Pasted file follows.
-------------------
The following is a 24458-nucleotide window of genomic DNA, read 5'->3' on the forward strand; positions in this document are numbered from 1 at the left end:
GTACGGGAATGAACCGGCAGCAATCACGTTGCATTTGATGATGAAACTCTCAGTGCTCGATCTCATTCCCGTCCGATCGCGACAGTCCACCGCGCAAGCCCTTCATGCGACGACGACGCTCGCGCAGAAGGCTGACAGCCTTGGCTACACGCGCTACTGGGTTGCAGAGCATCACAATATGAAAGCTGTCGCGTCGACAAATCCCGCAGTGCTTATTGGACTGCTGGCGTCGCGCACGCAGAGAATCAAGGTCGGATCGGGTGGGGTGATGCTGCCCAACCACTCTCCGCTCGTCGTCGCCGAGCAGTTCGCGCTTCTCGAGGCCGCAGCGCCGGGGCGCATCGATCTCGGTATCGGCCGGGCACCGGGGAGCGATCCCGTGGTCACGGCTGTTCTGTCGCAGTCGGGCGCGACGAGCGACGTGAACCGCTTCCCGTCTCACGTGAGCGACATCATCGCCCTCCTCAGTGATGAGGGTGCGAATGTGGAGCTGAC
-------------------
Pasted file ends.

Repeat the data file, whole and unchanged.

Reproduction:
The following is a 24458-nucleotide window of genomic DNA, read 5'->3' on the forward strand; positions in this document are numbered from 1 at the left end:
GTACGGGAATGAACCGGCAGCAATCACGTTGCATTTGATGATGAAACTCTCAGTGCTCGATCTCATTCCCGTCCGATCGCGACAGTCCACCGCGCAAGCCCTTCATGCGACGACGACGCTCGCGCAGAAGGCTGACAGCCTTGGCTACACGCGCTACTGGGTTGCAGAGCATCACAATATGAAAGCTGTCGCGTCGACAAATCCCGCAGTGCTTATTGGACTGCTGGCGTCGCGCACGCAGAGAATCAAGGTCGGATCGGGTGGGGTGATGCTGCCCAACCACTCTCCGCTCGTCGTCGCCGAGCAGTTCGCGCTTCTCGAGGCCGCAGCGCCGGGGCGCATCGATCTCGGTATCGGCCGGGCACCGGGGAGCGATCCCGTGGTCACGGCTGTTCTGTCGCAGTCGGGCGCGACGAGCGACGTGAACCGCTTCCCGTCTCACGTGAGCGACATCATCGCCCTCCTCAGTGATGAGGGTGCGAATGTGGAGCTGAC